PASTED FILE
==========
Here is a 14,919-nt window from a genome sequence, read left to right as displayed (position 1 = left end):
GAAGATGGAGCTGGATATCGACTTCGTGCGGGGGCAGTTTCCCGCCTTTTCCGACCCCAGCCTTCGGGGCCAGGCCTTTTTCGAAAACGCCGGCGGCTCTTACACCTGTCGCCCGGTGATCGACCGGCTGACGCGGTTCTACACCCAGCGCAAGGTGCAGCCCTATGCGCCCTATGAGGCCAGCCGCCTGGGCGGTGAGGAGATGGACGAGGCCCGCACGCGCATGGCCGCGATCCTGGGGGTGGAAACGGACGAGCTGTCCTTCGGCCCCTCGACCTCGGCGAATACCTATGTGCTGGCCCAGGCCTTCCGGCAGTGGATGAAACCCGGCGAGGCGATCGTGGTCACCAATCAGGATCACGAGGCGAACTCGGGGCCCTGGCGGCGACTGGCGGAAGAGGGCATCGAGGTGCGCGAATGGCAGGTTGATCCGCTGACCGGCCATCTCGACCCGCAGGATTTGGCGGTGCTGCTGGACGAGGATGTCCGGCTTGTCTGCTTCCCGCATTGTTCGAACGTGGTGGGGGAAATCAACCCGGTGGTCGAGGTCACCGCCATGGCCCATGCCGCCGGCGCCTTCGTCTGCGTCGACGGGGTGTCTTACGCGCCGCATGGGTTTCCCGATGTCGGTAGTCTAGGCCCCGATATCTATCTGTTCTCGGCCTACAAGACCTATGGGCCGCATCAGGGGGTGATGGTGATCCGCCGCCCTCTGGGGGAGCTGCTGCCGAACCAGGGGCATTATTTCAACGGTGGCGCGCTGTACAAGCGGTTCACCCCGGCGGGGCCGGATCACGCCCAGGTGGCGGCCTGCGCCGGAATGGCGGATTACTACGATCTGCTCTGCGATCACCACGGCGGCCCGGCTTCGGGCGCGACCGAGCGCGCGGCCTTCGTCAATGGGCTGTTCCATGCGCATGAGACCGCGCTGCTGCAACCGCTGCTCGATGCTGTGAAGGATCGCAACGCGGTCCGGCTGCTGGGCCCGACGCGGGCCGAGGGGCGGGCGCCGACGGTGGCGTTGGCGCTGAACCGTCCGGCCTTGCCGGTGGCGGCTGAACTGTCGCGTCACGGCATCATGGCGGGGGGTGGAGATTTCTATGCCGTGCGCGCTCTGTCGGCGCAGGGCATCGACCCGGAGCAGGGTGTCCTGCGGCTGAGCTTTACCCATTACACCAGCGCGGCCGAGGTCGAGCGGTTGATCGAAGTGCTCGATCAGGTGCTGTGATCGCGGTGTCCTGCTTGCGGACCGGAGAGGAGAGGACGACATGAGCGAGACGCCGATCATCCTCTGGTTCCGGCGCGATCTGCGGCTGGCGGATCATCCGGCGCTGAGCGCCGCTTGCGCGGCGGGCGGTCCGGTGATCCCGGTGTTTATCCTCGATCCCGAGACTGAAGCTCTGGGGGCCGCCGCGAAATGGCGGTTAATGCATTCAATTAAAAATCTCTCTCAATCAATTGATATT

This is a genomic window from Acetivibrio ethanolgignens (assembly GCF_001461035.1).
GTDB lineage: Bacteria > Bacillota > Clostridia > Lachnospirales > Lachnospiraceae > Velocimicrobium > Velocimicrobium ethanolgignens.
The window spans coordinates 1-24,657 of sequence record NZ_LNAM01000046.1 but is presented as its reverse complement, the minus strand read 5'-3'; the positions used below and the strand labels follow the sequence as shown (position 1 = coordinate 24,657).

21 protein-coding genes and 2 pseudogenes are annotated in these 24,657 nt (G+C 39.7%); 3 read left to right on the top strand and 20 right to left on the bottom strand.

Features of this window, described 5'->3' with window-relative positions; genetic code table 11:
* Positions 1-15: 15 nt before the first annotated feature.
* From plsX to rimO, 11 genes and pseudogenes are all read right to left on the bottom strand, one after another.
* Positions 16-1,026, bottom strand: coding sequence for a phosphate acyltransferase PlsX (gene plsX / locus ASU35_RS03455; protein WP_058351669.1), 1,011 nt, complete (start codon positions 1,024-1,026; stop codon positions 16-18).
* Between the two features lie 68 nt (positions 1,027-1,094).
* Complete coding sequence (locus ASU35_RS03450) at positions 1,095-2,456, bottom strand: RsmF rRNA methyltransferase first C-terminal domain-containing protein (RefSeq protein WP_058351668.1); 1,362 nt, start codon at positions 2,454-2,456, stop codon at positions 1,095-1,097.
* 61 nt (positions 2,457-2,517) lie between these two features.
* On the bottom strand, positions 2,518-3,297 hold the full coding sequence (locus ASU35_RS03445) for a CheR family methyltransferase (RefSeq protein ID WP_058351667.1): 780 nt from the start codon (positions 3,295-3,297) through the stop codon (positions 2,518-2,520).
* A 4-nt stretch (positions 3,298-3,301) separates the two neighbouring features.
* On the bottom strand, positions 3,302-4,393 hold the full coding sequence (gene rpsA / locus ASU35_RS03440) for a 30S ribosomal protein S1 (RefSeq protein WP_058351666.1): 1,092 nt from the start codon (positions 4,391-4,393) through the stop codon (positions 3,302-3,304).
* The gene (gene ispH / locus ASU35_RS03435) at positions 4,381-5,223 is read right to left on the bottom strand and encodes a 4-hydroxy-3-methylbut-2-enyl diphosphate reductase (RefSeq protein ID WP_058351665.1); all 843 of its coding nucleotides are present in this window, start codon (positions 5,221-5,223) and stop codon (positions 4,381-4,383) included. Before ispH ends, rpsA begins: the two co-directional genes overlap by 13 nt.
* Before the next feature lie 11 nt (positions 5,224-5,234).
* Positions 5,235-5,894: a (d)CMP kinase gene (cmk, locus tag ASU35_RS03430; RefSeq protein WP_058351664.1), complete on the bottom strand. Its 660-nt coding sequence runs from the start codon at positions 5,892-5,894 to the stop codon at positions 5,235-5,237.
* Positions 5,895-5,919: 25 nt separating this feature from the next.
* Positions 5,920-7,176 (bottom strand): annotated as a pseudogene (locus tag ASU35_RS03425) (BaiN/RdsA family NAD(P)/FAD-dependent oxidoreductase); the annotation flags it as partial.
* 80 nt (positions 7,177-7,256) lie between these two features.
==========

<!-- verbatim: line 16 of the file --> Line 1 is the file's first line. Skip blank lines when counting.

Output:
* On the bottom strand, positions 3,302-4,393 hold the full coding sequence (gene rpsA / locus ASU35_RS03440) for a 30S ribosomal protein S1 (RefSeq protein WP_058351666.1): 1,092 nt from the start codon (positions 4,391-4,393) through the stop codon (positions 3,302-3,304).